Tuesday, June 29, 2010

"The Spy Who Loved Me" 1977 A Movie a Day Day 29

OK, I'm going to be honest with you. Tonight at midnight, I will be lined up with millions of crazed Twihards seeing Eclipse. My darling wife won't wait and I'm not sure that I want to yet concede that I am too old to be staying up all hours for a movie opening. I enjoy the Twilight movies as much as any man can but they are really the territory of my wife. I would gladly be seeing the new James Bond movie at midnight but dammit there won't be one for at least two more years. So I came home today and took a nap instead of putting in my movie right away. Now, if I tried to watch a film, I'd be a dead man. I stopped writing just now to resolve a whole bunch of those issues related to going to the movie, at this point Dee is in the theater, Amanda is here with me and we will head back over to the Vampires at 11:00.

So in order to keep up with the Movie a Day concept, I am posting about a film I know so well that I feel confident about it without having just seen it. "The Spy Who Loved Me", is our AMAD subject. This film came out in the summer of 1977. Anyone who knows 70's films will tell you that the summer of 77 belonged to only one movie, and this was not it. The funny thing was that this was the biggest Bond success since Thunderball 12 years earlier, and there had been 5 Bond films in that time period. This was Roger Moore's third time out as Bond, and the movie that really established his mark on the franchise. I will be talking about one of his earlier 007 appearances later this summer. Although it might have been overshadowed by one of the biggest cultural phenomena of all time, people still remember this James Bond film.

The first time I saw it was with Dolores at the Twin Theater complex outside of the Cerritos Shopping mall. Inside the mall was a multiplex of six small movie screens but the complex outside was much more a movie going experience because the two theaters held at least 500 people each. Later in the summer we went back and saw the movie there again when Art was home for a short leave. I miss my friend every time a new Bond film comes out because it was such a big part of what brought us together. He read all the books also and after we were friends, we saw every new 007 adventure together. There is a better Art story for Moonraker, which I will save for that posting.

The Spy Who Loved Me had the best pre-title sequence of any of the films up to that point. It climaxed with that fantastic shot of the Union Jack floating across the snow capped mountains of Austria. If you have never seen it, I will not spoil it for you but it kicks the attitude of the film off perfectly. This is spectacular nonsense done with flair and showmanship. The rest of the movie lives up to it. They built a sound stage for the movie to shoot in, which became "the" place to film. It was used for the Superman movie, Spielberg extravaganzas, and of course for that film series that started by overshadowing this James Bond picture. It has burned down twice but has been rebuilt each time and it remains the largest sound stage in the world.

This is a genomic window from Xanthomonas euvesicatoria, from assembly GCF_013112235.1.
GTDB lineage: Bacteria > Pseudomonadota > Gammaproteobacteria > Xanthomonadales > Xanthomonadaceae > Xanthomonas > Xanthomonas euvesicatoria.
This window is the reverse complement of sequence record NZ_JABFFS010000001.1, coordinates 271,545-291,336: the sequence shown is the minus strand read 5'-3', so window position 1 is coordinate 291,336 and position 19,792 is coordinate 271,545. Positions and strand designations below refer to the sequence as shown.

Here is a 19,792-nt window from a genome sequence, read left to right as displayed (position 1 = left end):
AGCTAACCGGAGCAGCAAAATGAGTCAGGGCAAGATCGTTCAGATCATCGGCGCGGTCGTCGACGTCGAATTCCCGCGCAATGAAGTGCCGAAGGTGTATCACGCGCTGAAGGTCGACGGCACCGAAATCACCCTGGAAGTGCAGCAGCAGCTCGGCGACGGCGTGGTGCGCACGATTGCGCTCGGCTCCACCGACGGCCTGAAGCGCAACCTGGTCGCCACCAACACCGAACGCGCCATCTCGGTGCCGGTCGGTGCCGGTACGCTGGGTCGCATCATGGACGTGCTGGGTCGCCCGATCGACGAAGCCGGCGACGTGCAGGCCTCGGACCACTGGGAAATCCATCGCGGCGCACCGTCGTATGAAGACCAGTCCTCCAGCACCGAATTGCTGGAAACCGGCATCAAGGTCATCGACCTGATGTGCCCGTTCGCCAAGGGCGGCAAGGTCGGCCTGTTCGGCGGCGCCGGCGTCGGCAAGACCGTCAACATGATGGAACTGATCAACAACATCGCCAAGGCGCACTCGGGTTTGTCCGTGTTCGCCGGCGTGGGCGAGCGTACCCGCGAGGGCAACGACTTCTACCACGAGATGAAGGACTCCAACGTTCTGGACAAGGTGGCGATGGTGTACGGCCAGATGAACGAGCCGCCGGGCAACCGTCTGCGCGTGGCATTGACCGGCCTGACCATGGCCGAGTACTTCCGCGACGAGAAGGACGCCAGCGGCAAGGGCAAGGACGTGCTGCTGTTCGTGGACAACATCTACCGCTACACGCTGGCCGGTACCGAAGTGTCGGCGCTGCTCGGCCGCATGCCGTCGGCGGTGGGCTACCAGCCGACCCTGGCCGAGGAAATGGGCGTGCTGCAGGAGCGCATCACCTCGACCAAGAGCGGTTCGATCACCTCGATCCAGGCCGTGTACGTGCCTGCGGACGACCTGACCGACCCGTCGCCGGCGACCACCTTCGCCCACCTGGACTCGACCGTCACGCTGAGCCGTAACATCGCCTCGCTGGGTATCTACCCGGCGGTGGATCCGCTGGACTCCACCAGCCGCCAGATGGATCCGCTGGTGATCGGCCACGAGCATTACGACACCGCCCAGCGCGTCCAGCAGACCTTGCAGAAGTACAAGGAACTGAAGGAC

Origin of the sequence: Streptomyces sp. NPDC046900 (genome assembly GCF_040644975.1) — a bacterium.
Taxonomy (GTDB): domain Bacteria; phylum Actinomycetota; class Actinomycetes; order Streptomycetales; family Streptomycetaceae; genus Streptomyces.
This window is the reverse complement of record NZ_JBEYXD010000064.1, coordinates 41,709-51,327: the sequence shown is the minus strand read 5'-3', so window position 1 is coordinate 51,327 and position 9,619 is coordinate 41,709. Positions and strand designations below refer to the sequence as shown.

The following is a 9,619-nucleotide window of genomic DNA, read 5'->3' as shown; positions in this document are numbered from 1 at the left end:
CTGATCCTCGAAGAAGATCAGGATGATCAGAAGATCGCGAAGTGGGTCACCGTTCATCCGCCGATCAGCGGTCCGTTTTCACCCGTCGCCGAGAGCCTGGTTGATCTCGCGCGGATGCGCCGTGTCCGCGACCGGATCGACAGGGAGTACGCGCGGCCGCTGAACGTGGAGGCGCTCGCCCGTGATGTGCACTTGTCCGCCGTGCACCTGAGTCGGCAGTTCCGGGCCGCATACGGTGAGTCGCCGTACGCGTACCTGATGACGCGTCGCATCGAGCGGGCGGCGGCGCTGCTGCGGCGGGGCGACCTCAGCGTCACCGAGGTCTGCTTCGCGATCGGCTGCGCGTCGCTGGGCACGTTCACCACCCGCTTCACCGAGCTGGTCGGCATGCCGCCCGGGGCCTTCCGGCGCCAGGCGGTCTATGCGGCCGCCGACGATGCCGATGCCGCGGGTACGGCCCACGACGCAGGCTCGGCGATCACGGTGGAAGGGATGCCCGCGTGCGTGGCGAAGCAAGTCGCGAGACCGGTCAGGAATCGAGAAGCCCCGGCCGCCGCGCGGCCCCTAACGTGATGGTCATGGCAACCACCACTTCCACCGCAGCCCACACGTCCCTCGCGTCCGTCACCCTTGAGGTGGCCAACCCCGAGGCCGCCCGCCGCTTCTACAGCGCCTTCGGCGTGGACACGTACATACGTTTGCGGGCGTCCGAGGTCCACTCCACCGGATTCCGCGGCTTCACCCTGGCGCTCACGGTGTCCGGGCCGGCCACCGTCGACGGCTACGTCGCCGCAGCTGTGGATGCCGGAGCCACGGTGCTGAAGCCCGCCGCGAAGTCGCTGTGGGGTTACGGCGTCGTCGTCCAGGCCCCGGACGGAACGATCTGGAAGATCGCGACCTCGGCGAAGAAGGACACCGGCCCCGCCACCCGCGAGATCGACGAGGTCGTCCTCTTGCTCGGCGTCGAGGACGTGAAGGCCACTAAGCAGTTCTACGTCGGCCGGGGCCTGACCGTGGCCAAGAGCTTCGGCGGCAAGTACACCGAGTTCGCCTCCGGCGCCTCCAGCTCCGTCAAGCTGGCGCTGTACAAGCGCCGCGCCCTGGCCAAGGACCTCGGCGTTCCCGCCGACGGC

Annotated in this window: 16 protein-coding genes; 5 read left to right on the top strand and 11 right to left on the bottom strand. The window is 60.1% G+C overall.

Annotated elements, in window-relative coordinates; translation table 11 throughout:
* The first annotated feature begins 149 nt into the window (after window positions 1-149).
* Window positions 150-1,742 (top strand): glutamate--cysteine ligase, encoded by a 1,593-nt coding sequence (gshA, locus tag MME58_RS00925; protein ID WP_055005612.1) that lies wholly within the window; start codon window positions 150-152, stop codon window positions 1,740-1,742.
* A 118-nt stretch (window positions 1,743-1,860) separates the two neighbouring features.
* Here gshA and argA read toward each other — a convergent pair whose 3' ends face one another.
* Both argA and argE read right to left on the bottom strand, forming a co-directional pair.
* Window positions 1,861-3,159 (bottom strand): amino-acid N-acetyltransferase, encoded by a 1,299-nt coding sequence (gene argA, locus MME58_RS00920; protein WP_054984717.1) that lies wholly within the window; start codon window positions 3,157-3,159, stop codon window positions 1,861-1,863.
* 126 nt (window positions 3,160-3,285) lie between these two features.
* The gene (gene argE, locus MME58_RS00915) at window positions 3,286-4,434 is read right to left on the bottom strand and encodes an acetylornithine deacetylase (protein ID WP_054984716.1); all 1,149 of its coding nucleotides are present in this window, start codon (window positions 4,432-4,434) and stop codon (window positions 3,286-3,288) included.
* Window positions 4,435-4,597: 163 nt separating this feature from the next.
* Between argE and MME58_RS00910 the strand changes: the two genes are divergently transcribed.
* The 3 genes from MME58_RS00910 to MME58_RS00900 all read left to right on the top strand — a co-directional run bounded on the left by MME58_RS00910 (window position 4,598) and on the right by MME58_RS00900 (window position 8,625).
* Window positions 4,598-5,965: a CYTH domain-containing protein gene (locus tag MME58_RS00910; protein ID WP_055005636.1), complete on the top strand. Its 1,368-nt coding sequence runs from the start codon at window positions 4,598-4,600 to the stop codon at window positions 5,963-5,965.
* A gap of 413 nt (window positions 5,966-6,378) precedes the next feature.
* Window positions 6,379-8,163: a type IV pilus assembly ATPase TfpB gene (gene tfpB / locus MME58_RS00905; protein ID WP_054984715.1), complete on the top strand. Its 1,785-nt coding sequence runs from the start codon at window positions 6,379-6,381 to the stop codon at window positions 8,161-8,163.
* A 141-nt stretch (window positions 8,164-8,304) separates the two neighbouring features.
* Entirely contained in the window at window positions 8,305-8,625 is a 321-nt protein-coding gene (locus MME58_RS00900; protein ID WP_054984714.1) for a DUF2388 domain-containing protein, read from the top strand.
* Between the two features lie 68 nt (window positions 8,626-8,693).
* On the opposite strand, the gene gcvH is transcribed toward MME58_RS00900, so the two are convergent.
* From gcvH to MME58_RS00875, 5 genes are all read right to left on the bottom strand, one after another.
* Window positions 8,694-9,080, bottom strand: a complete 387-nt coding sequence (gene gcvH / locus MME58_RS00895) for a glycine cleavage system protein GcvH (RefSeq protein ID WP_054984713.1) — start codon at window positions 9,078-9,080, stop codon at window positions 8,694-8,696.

They needed that space for a climatic battle featuring two submarines that are supposed to be contained inside of a supertanker. In essence it turns the formula of these films a little inside out. Instead of trying to penetrate the impregnable fortress of the enemy, Bond and his allies are trying to break out. There is a gun battle, and explosions and the evil villain escaping to be confronted later in the movie. You can tell where all the money spent on production went in this movie. The art design and location shooting is really strong. I don't know if they have a dramatic light show at the Pyramids at night but this movie makes me want to go and find out.

As I said before, this is the Bond that Roger Moore should always consider the gold standard of his seven turns at bat. He looked great in the suits and jackets that are styled in a 70's form but do not look cartoonish today. People often complain that Moore never seemed threatening and dangerous like Sean Connery had. They are right, but as perfect as Connery was as Bond, Moore was for the Bond of his time. The humor was not strained, the quips came easily to him and he was clearly a Brit. There is a good moment though that shows that this Bond is tough and merciless when it suits him. As one of the heavies he has been fighting clings to Bond's tie as he is falling back from the edge of a high balcony, Bond presses the situation to get information. Once he gets what he wants, he swats his tie back, basically killing the bad guy with the back of his hand. That was a bad ass moment that went a long way in establishing some tough guy cred for Roger Moore's version of Bond.

The movies go a little over the top after this outing, and they do come back to earth again, but this is the quintessential James Bond film of the time. At the end of the credit crawl, the 007 movie announced the Return of James Bond in the next film. This movie ended with a promise for "For Your Eyes Only", but the success of that other 1977 film actually caused the producers to renege on their promise and Bond came back in the space based adventure Moonraker. Not hard to guess why they thought that was a good idea. By the way, the British based American actor I mentioned in the Rollerball post last week, has his second biggest part in this movie as the American submarine captain. Shane Rimmer is going to be the answer to a trivia question someday and you will thank me for mentioning this stuff.

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